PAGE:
The Amritsar Massacre, and the effects it caused.

by Ben Alford

The Amritsar Massacre, and the effects it caused.

• On 13 April General Dyer ordered his Gurkha troops to open fire on an crowed of unarmed protesters in the Jallianwallah Bagh, a very enclosed space in the holy city of Amritsar.

• The troops kept firing until their ammunition ran out, killing 379 people and injuring more than 1100, according to the British authorities. However historians now put the number up to 2000+.

• The massacre lead to 500 students and teachers being arrested; some were imprisoned in the market place.

• As a result of the massacre a British woman was assaulted by youths and they knocked her off her
bicycle. In retaliation General Dyer ordered Indians who walked down the street where the attacked took place, to crawl on all fours.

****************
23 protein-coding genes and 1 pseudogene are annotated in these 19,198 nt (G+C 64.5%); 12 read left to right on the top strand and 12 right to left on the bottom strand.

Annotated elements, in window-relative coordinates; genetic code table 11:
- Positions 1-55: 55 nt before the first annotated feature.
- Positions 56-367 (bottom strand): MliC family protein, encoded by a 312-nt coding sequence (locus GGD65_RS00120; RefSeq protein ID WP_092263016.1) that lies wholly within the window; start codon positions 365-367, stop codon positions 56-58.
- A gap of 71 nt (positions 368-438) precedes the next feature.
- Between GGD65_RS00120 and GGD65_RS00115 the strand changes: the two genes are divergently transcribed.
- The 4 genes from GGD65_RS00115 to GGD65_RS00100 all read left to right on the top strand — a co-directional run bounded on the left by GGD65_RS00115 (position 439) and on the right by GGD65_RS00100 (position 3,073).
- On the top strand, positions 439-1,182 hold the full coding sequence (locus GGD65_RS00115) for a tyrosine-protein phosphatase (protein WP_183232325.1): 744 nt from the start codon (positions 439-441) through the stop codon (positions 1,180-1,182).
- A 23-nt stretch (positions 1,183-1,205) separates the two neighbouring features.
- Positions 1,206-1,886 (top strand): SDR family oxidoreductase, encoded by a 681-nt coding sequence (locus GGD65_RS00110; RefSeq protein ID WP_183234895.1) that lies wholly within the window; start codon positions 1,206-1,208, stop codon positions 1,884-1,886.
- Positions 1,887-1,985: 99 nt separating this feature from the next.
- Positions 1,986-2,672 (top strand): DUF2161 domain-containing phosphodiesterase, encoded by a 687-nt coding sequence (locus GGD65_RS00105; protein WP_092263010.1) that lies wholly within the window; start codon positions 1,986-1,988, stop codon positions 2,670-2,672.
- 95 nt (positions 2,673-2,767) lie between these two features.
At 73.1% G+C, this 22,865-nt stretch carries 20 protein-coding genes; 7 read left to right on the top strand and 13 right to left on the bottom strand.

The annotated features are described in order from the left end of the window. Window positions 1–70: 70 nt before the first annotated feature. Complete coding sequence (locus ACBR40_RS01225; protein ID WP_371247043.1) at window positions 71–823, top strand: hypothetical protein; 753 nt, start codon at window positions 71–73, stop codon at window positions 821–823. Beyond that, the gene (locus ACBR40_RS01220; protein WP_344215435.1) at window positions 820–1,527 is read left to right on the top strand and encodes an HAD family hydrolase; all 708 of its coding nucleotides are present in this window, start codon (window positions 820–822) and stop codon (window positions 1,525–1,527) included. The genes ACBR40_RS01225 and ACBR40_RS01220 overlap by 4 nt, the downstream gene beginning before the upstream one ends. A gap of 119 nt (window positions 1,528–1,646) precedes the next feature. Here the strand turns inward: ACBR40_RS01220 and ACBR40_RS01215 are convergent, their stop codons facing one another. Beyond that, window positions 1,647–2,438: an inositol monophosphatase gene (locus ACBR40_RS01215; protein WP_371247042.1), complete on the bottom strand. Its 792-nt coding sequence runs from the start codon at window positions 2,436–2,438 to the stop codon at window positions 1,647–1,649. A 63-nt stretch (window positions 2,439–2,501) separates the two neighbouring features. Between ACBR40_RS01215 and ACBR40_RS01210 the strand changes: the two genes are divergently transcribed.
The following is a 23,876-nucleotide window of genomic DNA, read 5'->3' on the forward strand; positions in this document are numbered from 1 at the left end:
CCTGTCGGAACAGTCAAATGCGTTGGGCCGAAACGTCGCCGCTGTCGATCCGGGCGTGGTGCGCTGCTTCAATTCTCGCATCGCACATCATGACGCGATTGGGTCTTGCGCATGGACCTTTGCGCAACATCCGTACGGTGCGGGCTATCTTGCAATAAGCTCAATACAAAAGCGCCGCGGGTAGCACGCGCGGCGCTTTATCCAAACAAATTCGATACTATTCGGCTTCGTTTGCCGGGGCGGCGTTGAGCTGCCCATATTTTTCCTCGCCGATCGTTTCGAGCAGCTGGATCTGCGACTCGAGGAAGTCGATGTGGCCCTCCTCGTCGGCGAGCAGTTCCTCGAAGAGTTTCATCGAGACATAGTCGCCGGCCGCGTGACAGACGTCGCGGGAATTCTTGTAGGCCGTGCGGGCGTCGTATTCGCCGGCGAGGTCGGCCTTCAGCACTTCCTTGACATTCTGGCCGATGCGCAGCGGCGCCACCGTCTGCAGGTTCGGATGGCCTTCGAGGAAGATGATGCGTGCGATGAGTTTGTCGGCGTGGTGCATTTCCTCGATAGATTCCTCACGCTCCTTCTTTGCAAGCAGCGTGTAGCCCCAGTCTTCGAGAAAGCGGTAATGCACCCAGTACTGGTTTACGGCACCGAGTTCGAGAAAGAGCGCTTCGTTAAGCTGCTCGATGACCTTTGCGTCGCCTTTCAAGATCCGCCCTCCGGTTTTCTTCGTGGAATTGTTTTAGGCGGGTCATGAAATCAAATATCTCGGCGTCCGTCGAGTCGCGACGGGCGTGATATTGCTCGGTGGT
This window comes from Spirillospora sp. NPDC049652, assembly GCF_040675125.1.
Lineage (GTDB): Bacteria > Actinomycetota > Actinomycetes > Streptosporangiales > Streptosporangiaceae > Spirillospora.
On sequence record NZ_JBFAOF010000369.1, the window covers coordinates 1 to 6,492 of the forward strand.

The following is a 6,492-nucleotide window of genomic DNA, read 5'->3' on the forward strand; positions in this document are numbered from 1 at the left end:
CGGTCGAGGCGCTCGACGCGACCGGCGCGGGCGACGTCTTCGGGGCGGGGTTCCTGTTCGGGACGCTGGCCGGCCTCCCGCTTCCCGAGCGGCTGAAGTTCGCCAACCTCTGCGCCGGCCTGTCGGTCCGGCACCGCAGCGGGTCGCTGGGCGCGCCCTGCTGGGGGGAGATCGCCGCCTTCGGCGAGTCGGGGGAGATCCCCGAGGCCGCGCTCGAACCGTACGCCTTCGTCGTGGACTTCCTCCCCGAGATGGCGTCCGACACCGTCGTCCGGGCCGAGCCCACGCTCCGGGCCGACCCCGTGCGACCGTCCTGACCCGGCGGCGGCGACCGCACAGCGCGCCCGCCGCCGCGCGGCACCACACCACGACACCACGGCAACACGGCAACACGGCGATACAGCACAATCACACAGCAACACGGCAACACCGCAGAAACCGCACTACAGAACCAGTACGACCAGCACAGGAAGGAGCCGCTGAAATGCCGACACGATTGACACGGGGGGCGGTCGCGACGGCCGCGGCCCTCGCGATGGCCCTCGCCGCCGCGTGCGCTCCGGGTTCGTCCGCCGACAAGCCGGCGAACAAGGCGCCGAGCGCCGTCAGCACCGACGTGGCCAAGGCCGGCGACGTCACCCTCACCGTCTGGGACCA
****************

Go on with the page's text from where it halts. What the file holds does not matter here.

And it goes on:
What were the effects of the massacre?

One of the main result of the massacre was that Indians who had previously been loyal to the British Empire lost all faith in the British justice system in place and joined the campaigns for independence.

• The high level of violence led Gandhi called off his current campaign of civil disobedience.

• General Dyer was ordered back to Britain and his terrible actions were investigated by the Hunter Committee.

• General Dyer’s excuse is that he believed that he had stopped a great rebellion, however this was not accepted and his behaviour was condemned and he was asked to resign.

• However in the House of Lords led to a majority vote of 121 -86 in his favour and a news paper the ‘Morning Post’ raised him £23,000,they also described him as The man who saved India’.

• General Dyer was indeed rewarded for his actions by being presented with an elaborately jewelled sword engraved with the controversial words ‘Saviour of the Punjab’.

• The actions of General Dyer were bad enough, however the failure of the British courts to act quickly and censure him convinced many Indians that misrepresented the truth about British policy.

However only 2.8% on Indians could vote furthermore after the Rowlatt Acts and indeed the Amritsar, this was too little too late.

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